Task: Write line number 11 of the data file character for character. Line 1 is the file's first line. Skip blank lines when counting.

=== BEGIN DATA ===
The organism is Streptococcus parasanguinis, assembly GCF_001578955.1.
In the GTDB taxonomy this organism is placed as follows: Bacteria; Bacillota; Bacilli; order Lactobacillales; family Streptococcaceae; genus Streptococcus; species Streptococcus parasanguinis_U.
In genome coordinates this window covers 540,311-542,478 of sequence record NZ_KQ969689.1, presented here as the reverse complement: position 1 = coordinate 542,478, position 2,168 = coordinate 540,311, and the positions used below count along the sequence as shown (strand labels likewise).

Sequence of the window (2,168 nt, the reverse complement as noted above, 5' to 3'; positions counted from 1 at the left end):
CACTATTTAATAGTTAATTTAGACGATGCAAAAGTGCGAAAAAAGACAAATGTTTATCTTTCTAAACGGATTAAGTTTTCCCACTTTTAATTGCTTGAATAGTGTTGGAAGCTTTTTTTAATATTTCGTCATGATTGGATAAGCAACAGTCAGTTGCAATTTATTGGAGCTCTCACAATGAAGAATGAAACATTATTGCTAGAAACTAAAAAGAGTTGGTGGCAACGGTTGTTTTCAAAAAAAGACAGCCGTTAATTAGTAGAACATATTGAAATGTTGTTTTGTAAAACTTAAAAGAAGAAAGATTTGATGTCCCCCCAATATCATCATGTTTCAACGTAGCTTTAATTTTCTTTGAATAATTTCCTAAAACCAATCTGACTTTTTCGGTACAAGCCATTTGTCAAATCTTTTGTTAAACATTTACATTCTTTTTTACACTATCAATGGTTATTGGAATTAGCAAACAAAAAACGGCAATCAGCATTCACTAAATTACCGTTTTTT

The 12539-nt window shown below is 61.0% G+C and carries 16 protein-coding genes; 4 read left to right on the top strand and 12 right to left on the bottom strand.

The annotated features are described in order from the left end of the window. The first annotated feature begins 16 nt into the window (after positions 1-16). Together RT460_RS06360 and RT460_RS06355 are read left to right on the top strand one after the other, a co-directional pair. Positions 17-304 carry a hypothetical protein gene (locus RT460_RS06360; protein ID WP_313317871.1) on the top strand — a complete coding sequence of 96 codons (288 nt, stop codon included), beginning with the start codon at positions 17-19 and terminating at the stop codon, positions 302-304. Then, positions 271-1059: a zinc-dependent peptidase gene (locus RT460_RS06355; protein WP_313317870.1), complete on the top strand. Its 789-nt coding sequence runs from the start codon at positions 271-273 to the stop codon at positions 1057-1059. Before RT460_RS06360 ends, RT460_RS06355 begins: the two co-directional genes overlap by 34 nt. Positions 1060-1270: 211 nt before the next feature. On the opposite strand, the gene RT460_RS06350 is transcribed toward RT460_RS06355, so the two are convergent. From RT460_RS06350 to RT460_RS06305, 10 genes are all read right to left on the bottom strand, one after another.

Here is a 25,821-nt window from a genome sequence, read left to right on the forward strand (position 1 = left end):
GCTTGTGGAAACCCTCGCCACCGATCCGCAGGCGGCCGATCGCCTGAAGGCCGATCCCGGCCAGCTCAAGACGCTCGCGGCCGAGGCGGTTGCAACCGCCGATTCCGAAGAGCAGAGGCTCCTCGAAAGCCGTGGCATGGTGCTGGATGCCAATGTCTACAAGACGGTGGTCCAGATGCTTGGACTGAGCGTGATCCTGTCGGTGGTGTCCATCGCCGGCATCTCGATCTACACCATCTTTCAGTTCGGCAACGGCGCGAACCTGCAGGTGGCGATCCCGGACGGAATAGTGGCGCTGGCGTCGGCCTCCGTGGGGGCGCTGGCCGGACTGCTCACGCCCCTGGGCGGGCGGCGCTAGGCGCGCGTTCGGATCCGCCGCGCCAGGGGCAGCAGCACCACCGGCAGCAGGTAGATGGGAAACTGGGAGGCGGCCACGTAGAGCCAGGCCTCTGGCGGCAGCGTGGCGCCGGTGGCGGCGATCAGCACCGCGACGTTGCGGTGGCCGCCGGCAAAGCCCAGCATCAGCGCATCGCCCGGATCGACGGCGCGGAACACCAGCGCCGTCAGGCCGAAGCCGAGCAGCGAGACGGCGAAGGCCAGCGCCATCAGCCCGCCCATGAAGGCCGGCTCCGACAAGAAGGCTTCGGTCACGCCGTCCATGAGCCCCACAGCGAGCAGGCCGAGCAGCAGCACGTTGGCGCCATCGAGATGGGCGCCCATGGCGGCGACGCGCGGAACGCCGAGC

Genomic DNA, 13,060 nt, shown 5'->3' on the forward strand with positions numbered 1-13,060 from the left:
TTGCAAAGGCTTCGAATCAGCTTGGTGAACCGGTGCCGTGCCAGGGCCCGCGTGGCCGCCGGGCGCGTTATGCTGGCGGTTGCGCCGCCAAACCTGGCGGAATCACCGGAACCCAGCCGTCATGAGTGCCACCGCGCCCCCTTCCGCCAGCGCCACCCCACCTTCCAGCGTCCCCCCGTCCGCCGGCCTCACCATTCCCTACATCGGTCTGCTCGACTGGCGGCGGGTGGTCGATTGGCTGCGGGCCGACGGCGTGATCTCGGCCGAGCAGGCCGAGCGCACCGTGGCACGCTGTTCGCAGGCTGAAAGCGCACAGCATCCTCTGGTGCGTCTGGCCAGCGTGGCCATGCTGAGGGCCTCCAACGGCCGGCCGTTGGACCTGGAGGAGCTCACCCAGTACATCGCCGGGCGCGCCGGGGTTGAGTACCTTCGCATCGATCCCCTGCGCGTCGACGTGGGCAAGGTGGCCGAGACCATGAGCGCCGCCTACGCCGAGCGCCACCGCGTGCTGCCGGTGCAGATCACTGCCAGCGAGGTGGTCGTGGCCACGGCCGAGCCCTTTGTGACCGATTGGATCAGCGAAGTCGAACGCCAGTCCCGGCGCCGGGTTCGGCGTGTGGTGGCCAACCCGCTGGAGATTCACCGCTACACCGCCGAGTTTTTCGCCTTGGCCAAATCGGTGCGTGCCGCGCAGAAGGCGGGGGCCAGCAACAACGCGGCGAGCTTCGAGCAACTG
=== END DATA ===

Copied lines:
TTGCAAAGGCTTCGAATCAGCTTGGTGAACCGGTGCCGTGCCAGGGCCCGCGTGGCCGCCGGGCGCGTTATGCTGGCGGTTGCGCCGCCAAACCTGGCGGAATCACCGGAACCCAGCCGTCATGAGTGCCACCGCGCCCCCTTCCGCCAGCGCCACCCCACCTTCCAGCGTCCCCCCGTCCGCCGGCCTCACCATTCCCTACATCGGTCTGCTCGACTGGCGGCGGGTGGTCGATTGGCTGCGGGCCGACGGCGTGATCTCGGCCGAGCAGGCCGAGCGCACCGTGGCACGCTGTTCGCAGGCTGAAAGCGCACAGCATCCTCTGGTGCGTCTGGCCAGCGTGGCCATGCTGAGGGCCTCCAACGGCCGGCCGTTGGACCTGGAGGAGCTCACCCAGTACATCGCCGGGCGCGCCGGGGTTGAGTACCTTCGCATCGATCCCCTGCGCGTCGACGTGGGCAAGGTGGCCGAGACCATGAGCGCCGCCTACGCCGAGCGCCACCGCGTGCTGCCGGTGCAGATCACTGCCAGCGAGGTGGTCGTGGCCACGGCCGAGCCCTTTGTGACCGATTGGATCAGCGAAGTCGAACGCCAGTCCCGGCGCCGGGTTCGGCGTGTGGTGGCCAACCCGCTGGAGATTCACCGCTACACCGCCGAGTTTTTCGCCTTGGCCAAATCGGTGCGTGCCGCGCAGAAGGCGGGGGCCAGCAACAACGCGGCGAGCTTCGAGCAACTG